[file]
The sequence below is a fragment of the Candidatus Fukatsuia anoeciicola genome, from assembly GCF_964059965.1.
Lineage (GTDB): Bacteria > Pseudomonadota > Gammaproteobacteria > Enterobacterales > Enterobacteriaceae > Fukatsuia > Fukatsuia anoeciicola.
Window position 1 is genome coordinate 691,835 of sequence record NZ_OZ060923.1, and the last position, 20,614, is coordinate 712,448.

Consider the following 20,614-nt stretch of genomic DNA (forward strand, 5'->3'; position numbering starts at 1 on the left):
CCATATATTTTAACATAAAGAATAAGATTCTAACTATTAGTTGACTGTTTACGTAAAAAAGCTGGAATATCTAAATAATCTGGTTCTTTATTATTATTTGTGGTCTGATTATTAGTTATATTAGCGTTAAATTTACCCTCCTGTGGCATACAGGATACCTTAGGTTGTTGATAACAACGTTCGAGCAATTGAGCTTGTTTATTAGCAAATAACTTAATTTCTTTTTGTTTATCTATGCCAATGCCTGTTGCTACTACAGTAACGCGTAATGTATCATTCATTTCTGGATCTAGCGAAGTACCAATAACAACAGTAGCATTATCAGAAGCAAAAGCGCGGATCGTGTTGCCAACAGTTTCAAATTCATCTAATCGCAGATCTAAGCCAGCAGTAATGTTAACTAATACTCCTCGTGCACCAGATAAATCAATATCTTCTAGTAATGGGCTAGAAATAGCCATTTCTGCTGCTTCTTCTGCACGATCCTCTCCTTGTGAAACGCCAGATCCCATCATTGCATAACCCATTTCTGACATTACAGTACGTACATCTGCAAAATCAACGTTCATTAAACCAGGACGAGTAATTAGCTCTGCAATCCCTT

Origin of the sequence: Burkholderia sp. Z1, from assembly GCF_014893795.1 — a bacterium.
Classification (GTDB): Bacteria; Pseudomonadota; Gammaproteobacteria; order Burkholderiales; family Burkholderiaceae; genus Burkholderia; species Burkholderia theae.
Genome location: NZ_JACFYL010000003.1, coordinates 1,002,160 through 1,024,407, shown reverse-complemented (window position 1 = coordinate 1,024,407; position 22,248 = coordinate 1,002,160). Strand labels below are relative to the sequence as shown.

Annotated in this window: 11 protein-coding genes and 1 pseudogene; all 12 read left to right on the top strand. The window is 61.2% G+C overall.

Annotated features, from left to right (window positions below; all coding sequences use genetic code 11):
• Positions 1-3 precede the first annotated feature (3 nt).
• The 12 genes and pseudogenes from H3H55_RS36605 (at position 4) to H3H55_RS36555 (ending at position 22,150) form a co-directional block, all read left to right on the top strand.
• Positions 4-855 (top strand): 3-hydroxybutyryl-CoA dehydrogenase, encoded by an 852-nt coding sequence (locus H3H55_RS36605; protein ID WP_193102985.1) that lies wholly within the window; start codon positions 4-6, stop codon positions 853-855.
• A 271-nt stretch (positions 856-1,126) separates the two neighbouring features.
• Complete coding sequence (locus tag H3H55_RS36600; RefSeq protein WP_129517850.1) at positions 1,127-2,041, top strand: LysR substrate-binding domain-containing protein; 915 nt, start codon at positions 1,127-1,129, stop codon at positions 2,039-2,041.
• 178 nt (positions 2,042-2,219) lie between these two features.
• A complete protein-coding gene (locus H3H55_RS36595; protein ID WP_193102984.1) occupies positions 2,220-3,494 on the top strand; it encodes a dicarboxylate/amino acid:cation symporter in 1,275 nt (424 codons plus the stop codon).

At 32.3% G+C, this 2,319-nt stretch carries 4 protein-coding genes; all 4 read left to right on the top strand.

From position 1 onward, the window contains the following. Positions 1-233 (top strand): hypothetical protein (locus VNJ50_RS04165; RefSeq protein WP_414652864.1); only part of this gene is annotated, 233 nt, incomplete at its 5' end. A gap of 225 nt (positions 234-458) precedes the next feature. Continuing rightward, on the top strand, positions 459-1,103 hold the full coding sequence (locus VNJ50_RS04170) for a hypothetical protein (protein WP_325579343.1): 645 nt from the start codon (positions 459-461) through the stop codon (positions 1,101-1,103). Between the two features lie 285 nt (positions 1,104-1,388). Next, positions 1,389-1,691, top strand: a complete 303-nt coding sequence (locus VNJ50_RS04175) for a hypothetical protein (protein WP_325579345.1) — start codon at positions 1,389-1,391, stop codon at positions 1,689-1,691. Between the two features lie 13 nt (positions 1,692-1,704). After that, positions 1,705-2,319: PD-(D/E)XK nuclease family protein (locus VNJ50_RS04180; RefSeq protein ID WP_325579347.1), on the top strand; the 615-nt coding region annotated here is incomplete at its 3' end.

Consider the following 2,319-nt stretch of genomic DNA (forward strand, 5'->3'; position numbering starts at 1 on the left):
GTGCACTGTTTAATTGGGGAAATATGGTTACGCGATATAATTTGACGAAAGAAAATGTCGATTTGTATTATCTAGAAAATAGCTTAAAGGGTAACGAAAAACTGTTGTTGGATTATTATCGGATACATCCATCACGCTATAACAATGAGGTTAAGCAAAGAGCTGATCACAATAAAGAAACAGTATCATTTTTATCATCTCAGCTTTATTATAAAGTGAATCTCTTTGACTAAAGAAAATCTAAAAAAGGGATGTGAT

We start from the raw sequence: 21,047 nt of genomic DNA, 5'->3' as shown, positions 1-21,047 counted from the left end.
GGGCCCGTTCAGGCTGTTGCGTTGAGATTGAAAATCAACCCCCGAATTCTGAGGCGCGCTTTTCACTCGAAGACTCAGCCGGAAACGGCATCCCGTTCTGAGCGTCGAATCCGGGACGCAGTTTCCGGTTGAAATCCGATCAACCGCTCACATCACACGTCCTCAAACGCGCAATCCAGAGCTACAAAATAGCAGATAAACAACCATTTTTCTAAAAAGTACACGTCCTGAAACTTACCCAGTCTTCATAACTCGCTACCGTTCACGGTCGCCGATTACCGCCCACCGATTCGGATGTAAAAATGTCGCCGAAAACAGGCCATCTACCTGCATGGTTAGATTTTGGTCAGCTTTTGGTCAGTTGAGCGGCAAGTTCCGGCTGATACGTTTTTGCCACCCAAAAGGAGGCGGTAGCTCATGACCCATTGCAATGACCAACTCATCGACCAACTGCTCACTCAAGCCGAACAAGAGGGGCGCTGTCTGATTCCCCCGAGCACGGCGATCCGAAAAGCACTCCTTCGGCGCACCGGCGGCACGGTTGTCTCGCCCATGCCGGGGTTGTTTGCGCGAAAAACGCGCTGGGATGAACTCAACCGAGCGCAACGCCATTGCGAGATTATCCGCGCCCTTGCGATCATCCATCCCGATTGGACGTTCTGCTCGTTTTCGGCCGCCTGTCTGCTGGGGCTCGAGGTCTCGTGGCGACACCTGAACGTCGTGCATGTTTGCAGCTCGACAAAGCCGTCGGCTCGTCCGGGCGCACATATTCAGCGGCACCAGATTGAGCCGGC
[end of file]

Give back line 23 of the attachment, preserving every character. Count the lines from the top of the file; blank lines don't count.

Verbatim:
GGGCCCGTTCAGGCTGTTGCGTTGAGATTGAAAATCAACCCCCGAATTCTGAGGCGCGCTTTTCACTCGAAGACTCAGCCGGAAACGGCATCCCGTTCTGAGCGTCGAATCCGGGACGCAGTTTCCGGTTGAAATCCGATCAACCGCTCACATCACACGTCCTCAAACGCGCAATCCAGAGCTACAAAATAGCAGATAAACAACCATTTTTCTAAAAAGTACACGTCCTGAAACTTACCCAGTCTTCATAACTCGCTACCGTTCACGGTCGCCGATTACCGCCCACCGATTCGGATGTAAAAATGTCGCCGAAAACAGGCCATCTACCTGCATGGTTAGATTTTGGTCAGCTTTTGGTCAGTTGAGCGGCAAGTTCCGGCTGATACGTTTTTGCCACCCAAAAGGAGGCGGTAGCTCATGACCCATTGCAATGACCAACTCATCGACCAACTGCTCACTCAAGCCGAACAAGAGGGGCGCTGTCTGATTCCCCCGAGCACGGCGATCCGAAAAGCACTCCTTCGGCGCACCGGCGGCACGGTTGTCTCGCCCATGCCGGGGTTGTTTGCGCGAAAAACGCGCTGGGATGAACTCAACCGAGCGCAACGCCATTGCGAGATTATCCGCGCCCTTGCGATCATCCATCCCGATTGGACGTTCTGCTCGTTTTCGGCCGCCTGTCTGCTGGGGCTCGAGGTCTCGTGGCGACACCTGAACGTCGTGCATGTTTGCAGCTCGACAAAGCCGTCGGCTCGTCCGGGCGCACATATTCAGCGGCACCAGATTGAGCCGGC